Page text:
I gotta be honest right up front: I’ve never been a big Mick Garris fan. Garris is perhaps best known for his work adapting a variety of Stephen King books for television, including The Stand, The Shining, Desperation and, most recently, Bag of Bones. I’ve found all of these to be mostly flavorless works failing to capture even a hint of what makes the source material so special. I know that Garris works mostly under the constraints of television network standards, but even when Garris takes his show to cable (as he did with Bag of Bones on A&E) the results, to me, aren’t all that different. Whatever it is that King sees in him, I simply can’t.
So you can imagine my surprise when, early into Tyler’s Third Act, I found myself thoroughly enjoying it. Garris writes in a breezy, uncomplicated style no doubt developed through years of screenwriting work, producing lean prose that really moves the story along. Style isn’t the only place where his Hollywood experience impacts the story, either; Tyler’s Third Act is a parable of sorts, told by someone who’s been on the frontlines of the entertainment industry and has learned the hard way how difficult it is to satisfy an audience.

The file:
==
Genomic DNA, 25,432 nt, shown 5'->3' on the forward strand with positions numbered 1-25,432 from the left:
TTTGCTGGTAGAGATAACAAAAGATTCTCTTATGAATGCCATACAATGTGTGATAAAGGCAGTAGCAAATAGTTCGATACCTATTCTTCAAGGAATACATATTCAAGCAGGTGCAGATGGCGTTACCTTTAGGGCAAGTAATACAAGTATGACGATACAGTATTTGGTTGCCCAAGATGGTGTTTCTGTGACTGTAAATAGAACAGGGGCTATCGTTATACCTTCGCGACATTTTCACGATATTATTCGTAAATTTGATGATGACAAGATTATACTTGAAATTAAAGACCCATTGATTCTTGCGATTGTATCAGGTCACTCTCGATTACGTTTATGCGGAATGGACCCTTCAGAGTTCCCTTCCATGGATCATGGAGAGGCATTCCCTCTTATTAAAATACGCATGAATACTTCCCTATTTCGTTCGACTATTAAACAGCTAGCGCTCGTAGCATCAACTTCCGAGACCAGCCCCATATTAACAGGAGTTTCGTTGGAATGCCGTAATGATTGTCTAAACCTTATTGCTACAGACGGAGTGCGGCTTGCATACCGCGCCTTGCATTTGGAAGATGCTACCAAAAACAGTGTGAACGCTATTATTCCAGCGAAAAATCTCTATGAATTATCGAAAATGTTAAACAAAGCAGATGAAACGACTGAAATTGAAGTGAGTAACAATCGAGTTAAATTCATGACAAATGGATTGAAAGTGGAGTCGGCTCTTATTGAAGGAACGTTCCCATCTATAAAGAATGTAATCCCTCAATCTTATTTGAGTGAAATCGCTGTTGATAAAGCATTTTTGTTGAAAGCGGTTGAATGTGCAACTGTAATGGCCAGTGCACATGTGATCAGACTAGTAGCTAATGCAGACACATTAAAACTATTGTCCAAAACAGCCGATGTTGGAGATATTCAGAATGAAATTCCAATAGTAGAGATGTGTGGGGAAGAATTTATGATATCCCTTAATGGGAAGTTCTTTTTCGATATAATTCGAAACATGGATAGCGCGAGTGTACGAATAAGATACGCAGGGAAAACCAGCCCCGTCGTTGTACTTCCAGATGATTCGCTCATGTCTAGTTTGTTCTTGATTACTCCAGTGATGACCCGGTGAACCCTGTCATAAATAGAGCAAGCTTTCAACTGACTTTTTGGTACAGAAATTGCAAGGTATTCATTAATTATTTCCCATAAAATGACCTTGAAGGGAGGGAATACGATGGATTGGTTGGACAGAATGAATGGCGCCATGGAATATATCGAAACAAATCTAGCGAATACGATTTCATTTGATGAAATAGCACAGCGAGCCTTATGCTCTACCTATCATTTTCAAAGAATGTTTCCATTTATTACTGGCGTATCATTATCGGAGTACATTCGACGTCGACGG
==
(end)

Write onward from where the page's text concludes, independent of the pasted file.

Tyler Sparrow is a television writer – well, he was a television writer until the 2007 Writers Guild strike derailed his career. In the aftermath of the strike, networks (and audiences) have turned largely to the cheap thrills of reality TV to satisfy their needs, and writers like Sparrow are finding it increasingly difficult to land jobs. With his options (and money) quickly running out, Sparrow decides to take the plunge and create an Internet-only program that will meet the demands of the bloodthirsty viewers and bring his own “third act” to a show-stopping conclusion.
I’ll leave it to you to discover what Sparrow’s plans involve, but let me say this – if Sparrow’s view of the audience he’s trying to please is in any way indicative of the way Garris has been made to feel over the years, he’s had a rough time of it. There’s a clear double meaning to the name of Sparrow’s “show” (“You want a piece of me?”), and I have to wonder how much of the character is a reflection of Garris’s own experiences. I know I’m far from being the only one who’s been critical of his work as a writer and director, and it’s easy for all of us to forget sometimes that the work we’re criticizing contains the heart, soul and sweat of a real live human being.
Artists from all walks of life will tell you that the act of creation is often a painful one, and putting that story or painting or poem or movie out there to be examined, vilified, dissected and dismissed is a real act of courage on anyone’s part. Much like Sparrow, many may feel the only way to truly satisfy the insatiable masses is to give until there’s nothing left to give. I haven’t always enjoyed the work that Garris has given us, but this is one instance where I can see how much of himself he’s poured into the work, and for once it’s something I can connect with. Whether you want to look at it as a parable of a professional entertainer’s existence or just a rousingly good horror story, Tyler’s Third Act is worth catching.
Order Tyler’s Third Act from Cemetery Dance here.